prove that \[\cos^4θ−\sin^4θ=\cos^2θ−\sin^2θ\]

At vero eos et accusamus et iusto odio dignissimos ducimus qui blanditiis praesentium voluptatum deleniti atque corrupti quos dolores et quas molestias excepturi sint occaecati cupiditate non provident, similique sunt in culpa qui officia deserunt mollitia animi, id est laborum et dolorum fuga. Et harum quidem rerum facilis est et expedita distinctio. Nam libero tempore, cum soluta nobis est eligendi optio cumque nihil impedit quo minus id quod maxime placeat facere possimus, omnis voluptas assumenda est, omnis dolor repellendus. Itaque earum rerum hic tenetur a sapiente delectus, ut aut reiciendis voluptatibus maiores alias consequatur aut perferendis doloribus asperiores repellat.

Get our expert's

answer on brainly

SEE EXPERT ANSWER

Get your free account and access expert answers to this and thousands of other questions.

A community for students.

prove that \[\cos^4θ−\sin^4θ=\cos^2θ−\sin^2θ\]

Mathematics
See more answers at brainly.com
At vero eos et accusamus et iusto odio dignissimos ducimus qui blanditiis praesentium voluptatum deleniti atque corrupti quos dolores et quas molestias excepturi sint occaecati cupiditate non provident, similique sunt in culpa qui officia deserunt mollitia animi, id est laborum et dolorum fuga. Et harum quidem rerum facilis est et expedita distinctio. Nam libero tempore, cum soluta nobis est eligendi optio cumque nihil impedit quo minus id quod maxime placeat facere possimus, omnis voluptas assumenda est, omnis dolor repellendus. Itaque earum rerum hic tenetur a sapiente delectus, ut aut reiciendis voluptatibus maiores alias consequatur aut perferendis doloribus asperiores repellat.

Get this expert

answer on brainly

SEE EXPERT ANSWER

Get your free account and access expert answers to this and thousands of other questions

Think about the following two identities: \[a^2 - b^2 = (a+b) (a-b)\] and \[\cos^2\theta + \sin^2\theta = 1\]
Difference of squares. So, you have: (cos^2(theta) - sin^2(theta))(cos^2(theta) + sin^2(theta)) Since that latter factor is 1 by trig identity, you got the first factor as the result.
Um Ok, and how would you show that?

Not the answer you are looking for?

Search for more explanations.

Ask your own question

Other answers:

How would you show sin^ + cos^ = 1?
It's just a rule, isn;t it? I mean, how would you show the workings? Not sure I completely get this topic yet.
Yes. It is a rule. But, the proof has to do with the right triangle and pythagorean theorem.
Yes, that's true. But this question didn't want me to answer with the triangle shown... so In algebraic terms, w/o the diagram, how would the steps be shown?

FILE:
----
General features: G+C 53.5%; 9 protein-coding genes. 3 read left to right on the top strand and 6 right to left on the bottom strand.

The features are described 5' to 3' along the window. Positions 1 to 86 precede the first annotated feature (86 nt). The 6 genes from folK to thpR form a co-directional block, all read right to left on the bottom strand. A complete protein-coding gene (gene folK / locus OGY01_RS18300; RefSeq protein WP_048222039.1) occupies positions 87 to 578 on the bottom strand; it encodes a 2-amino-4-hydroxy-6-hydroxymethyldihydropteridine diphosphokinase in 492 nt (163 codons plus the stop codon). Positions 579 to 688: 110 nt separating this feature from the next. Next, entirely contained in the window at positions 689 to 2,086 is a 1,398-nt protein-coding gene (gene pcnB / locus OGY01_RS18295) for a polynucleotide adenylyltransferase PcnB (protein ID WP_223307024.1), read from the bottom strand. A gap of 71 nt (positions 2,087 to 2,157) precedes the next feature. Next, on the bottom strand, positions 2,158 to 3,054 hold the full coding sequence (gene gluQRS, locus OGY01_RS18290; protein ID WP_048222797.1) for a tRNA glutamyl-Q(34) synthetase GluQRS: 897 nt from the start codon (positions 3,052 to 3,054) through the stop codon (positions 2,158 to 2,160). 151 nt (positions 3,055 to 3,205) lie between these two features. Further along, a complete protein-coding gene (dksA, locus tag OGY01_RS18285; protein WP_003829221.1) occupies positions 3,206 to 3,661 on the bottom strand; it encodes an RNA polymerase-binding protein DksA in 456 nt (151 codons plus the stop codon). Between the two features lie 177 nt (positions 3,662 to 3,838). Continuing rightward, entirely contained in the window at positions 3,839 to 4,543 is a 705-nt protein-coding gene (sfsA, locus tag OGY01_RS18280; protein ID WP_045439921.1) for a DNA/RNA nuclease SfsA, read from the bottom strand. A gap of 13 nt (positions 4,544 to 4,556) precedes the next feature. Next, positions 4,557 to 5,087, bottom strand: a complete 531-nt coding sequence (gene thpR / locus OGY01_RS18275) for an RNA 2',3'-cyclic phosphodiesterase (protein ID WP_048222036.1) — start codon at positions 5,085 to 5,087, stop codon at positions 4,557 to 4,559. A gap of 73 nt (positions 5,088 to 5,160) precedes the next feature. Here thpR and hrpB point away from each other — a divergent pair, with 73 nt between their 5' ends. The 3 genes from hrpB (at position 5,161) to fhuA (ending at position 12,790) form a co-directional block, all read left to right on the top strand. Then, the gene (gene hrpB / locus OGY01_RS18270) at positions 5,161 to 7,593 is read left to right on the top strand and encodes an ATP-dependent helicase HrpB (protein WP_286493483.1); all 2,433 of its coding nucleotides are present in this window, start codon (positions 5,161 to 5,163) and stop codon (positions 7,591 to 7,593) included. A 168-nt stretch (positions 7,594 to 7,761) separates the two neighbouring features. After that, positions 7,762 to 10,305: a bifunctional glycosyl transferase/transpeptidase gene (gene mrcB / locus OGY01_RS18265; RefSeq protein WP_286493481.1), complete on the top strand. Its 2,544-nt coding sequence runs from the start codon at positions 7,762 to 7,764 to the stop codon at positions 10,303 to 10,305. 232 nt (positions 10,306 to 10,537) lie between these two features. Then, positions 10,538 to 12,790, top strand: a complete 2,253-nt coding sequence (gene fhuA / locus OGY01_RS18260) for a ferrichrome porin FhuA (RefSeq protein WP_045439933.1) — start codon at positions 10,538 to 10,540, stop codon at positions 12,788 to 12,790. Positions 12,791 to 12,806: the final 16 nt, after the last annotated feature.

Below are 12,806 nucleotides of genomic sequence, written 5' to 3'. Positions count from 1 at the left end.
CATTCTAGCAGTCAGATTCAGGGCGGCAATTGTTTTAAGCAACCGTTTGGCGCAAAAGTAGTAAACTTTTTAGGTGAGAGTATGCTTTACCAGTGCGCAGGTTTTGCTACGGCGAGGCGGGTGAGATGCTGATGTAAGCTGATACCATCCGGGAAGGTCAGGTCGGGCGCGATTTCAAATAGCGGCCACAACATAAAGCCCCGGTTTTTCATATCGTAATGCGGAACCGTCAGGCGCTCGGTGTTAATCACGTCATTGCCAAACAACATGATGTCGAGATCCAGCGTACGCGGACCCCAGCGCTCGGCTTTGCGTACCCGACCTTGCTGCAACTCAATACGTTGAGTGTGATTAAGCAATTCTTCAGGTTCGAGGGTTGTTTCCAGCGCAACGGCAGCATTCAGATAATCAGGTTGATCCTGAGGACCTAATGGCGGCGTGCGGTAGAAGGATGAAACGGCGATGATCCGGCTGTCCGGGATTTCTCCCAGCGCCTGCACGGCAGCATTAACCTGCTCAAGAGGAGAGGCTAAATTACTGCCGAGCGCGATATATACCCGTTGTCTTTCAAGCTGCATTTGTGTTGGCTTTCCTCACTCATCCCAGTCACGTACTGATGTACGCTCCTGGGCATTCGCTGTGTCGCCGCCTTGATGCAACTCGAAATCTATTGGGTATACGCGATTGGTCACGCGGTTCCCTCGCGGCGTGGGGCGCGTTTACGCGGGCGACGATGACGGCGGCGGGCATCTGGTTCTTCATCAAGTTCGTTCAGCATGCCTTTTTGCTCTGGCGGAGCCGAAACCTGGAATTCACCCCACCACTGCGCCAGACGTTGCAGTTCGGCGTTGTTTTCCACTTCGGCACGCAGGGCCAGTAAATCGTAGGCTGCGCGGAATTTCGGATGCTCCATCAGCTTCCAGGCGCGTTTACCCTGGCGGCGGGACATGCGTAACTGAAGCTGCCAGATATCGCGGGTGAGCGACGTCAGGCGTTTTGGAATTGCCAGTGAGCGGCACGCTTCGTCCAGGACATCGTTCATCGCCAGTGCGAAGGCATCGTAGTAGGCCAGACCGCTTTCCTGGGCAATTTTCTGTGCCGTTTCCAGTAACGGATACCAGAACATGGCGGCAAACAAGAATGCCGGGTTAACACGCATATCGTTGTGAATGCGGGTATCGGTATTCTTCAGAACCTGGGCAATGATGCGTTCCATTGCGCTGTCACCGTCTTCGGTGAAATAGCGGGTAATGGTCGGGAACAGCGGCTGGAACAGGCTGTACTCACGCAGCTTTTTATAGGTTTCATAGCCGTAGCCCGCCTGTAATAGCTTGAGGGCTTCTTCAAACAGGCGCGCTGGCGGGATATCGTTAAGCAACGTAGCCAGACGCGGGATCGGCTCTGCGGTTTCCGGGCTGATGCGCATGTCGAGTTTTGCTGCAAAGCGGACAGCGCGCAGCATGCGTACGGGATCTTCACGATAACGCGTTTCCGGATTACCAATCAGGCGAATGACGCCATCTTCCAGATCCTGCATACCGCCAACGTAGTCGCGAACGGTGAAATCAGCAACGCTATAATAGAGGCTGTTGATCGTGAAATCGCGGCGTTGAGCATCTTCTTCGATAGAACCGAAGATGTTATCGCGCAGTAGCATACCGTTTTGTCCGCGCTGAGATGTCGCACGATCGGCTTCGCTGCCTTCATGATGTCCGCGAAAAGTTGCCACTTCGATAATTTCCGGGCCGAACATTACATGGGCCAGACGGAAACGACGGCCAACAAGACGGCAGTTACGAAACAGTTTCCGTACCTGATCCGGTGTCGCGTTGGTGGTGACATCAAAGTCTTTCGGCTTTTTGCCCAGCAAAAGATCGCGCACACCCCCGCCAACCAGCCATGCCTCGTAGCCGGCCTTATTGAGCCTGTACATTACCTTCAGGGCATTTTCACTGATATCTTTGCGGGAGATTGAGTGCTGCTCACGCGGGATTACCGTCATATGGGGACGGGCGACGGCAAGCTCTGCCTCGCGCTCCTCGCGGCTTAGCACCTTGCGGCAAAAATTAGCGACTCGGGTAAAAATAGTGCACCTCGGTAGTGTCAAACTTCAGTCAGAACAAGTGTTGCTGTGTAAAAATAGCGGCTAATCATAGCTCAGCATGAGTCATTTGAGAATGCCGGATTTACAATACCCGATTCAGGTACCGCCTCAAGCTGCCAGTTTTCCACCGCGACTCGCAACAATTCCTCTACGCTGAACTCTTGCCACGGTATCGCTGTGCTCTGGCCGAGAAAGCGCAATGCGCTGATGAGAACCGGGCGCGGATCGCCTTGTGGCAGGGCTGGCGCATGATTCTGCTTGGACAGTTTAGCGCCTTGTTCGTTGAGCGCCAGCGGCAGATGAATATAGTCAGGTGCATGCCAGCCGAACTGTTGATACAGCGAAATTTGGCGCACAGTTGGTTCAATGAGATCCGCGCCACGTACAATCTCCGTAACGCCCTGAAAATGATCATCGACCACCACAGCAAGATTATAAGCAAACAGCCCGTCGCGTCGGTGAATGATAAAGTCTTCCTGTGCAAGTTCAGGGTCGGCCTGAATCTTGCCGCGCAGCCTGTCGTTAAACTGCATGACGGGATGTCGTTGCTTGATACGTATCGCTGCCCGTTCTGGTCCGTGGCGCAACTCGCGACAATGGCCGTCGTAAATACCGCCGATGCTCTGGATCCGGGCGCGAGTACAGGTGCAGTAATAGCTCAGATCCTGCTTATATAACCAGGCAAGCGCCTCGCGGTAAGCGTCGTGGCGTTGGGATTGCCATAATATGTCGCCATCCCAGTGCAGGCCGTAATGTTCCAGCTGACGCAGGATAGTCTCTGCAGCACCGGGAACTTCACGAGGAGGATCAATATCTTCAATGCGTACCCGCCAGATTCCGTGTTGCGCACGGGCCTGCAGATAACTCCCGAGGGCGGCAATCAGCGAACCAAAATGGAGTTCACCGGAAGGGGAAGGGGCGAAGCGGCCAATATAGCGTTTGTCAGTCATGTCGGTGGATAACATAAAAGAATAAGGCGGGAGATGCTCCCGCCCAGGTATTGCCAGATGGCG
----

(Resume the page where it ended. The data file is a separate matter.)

It is as I showed: (cos^2(theta) - sin^2(theta))(cos^2(theta) + sin^2(theta)) It is like using (a^2-b^2) = (a-b)(a+b) except that here a and b are "sin^2" and "cos^2".
What GT said is a good way to go, substitute Sin and Cos with 'a' and 'b' to show the working. If you want to prove the rule, here's how Take a right triangle. Let one of the acute angles be A. Let the base (smaller side of the angle) be 'b' Let the perpendicular (side opposite to the angle) be 'p' and Let the hypotenuse (longest side of the triangle) be 'h' Sin A = p/h Cos A = b/h \[\sin^2A = \frac{p^2}{h^2}\] \[\cos ^2A = \frac{b^2}{h^2}\] \[\sin^2A + \cos^2A= \frac{p^2}{h^2} + \frac{b^2}{h^2}\] \[\sin^2A + \cos^2A= \frac{p^2+b^2}{h^2}\] now p^2 + b^2 = h^2 according to pythagoras theorem
\[Cos^2\theta-\sin^2\theta(\cos^2\theta+\sin^\theta)? \]or \[(Cos^2\theta-\sin^2\theta)(\cos^2\theta+\sin^\theta) ?\]
latter
So how (when expanding the bracket) does it simplify to cos^2(theta)-sin^2(theta)?
Never mind. stupid question
Thanks for helping! I understand now
Haha, there are no stupid questions, please feel free to ask.
Good job!
I just realized! I would not have thought of it though... need to think more outside the box!
Sorry again, but again, It wasn't a stupid question... How does it simplify to that answer?
That is good. Discussing stimulates thought. Also, sometimes not doubting your own good capability helps too.
I understand the (a-b)(a+b) rule, but how does that simplify it to the second answer... wouldn't it just come back to the first answer?
So you realize that \[\cos^4\theta - \sin^2\theta = (\cos^2\theta + \sin^2\theta)(\cos^2\theta-\sin^2\theta)\] But since \[\cos^2\theta + \sin^2\theta = 1\] we get \[\cos^4\theta - \sin^2\theta = (1)(\cos^2\theta-\sin^2\theta)\]
er typo... i meant sin^4 theta in the left side
Not completely no. I realize the first and second identity, but I'm not sure how it links up!? to the last equation?
You take the first equation, and put the value of cos^2 + sin^2 from the second equation in it.
Ohhhhh!
Thanks. Registration has finally hit!
That's great! I'm glad I was able to help

Not the answer you are looking for?

Search for more explanations.

Ask your own question